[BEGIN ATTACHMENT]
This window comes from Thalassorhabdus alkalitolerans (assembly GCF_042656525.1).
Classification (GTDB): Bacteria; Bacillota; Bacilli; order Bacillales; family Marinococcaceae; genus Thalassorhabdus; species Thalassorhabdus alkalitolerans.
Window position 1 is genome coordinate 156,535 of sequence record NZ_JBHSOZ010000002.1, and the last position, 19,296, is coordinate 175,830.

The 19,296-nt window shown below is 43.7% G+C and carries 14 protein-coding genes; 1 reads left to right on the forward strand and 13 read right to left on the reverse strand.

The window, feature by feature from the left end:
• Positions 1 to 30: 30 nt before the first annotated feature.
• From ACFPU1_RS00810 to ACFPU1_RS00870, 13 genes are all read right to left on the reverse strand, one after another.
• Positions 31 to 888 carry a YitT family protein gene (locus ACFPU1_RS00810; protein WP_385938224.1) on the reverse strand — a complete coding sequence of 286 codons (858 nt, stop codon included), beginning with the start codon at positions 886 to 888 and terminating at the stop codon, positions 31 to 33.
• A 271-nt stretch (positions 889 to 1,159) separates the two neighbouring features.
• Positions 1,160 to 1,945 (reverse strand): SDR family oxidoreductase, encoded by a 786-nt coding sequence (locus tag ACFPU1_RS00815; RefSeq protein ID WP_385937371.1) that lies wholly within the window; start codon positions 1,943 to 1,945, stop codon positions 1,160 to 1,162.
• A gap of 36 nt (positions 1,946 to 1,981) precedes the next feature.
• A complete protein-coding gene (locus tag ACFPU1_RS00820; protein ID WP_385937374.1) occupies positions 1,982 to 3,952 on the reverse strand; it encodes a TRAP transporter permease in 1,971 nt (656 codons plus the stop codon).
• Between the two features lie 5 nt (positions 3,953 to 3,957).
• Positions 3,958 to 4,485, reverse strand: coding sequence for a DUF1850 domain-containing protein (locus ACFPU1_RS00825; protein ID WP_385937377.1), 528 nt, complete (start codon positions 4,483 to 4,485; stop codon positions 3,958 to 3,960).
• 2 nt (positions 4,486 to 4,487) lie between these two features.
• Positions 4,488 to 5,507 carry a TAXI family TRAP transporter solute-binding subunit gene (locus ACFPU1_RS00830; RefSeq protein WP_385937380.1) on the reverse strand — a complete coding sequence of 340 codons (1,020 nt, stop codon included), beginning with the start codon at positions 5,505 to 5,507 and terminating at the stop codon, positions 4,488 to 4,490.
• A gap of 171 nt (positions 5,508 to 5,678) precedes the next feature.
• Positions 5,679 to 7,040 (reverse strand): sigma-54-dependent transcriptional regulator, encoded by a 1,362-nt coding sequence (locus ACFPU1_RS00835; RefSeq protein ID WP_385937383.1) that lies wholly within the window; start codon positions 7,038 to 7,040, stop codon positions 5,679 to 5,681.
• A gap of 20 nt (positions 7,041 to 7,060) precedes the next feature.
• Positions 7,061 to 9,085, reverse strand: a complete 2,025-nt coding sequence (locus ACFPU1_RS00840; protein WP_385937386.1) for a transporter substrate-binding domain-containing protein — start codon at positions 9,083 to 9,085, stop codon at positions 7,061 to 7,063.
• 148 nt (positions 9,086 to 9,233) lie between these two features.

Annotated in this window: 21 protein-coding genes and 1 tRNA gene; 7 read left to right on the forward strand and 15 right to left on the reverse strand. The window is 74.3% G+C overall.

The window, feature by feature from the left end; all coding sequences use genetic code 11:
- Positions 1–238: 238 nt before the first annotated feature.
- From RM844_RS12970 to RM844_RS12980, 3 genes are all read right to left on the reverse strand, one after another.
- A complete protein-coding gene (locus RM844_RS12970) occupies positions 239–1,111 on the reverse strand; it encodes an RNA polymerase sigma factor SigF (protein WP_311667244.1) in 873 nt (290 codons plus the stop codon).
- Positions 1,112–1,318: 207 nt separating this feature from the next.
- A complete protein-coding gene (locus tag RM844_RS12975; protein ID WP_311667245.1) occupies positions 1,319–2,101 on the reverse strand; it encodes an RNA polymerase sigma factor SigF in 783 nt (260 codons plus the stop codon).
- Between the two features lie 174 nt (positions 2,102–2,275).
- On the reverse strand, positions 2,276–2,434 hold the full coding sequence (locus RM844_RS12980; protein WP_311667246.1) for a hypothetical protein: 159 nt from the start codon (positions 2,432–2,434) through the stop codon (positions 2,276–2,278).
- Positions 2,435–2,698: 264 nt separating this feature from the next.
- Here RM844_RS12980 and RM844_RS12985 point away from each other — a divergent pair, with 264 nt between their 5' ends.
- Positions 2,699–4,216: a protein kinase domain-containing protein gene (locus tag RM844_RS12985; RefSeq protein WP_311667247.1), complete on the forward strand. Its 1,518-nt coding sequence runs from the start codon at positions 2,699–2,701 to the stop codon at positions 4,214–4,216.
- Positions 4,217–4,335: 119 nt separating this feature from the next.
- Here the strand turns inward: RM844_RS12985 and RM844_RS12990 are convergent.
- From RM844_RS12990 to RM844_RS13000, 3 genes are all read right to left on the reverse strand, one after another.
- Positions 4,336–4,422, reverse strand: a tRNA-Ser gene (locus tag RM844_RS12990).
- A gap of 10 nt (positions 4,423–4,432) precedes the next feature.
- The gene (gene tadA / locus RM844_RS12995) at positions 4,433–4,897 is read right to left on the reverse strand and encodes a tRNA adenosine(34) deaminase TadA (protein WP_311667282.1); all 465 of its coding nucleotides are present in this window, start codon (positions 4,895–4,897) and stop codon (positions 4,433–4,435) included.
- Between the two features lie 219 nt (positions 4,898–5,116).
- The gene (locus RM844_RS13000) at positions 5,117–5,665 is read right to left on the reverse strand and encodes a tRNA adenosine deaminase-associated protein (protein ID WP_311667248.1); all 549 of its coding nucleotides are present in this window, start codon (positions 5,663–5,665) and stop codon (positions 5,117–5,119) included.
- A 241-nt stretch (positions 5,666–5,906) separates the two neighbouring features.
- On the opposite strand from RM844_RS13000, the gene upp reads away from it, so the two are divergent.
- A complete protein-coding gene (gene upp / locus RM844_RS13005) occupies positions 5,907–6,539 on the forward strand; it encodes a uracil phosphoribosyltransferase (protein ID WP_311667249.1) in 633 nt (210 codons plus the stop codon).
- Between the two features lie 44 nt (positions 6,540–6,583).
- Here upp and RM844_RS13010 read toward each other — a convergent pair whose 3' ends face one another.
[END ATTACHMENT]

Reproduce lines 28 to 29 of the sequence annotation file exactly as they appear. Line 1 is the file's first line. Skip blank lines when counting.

- A complete protein-coding gene (locus tag RM844_RS12975; protein ID WP_311667245.1) occupies positions 1,319–2,101 on the reverse strand; it encodes an RNA polymerase sigma factor SigF in 783 nt (260 codons plus the stop codon).
- Between the two features lie 174 nt (positions 2,102–2,275).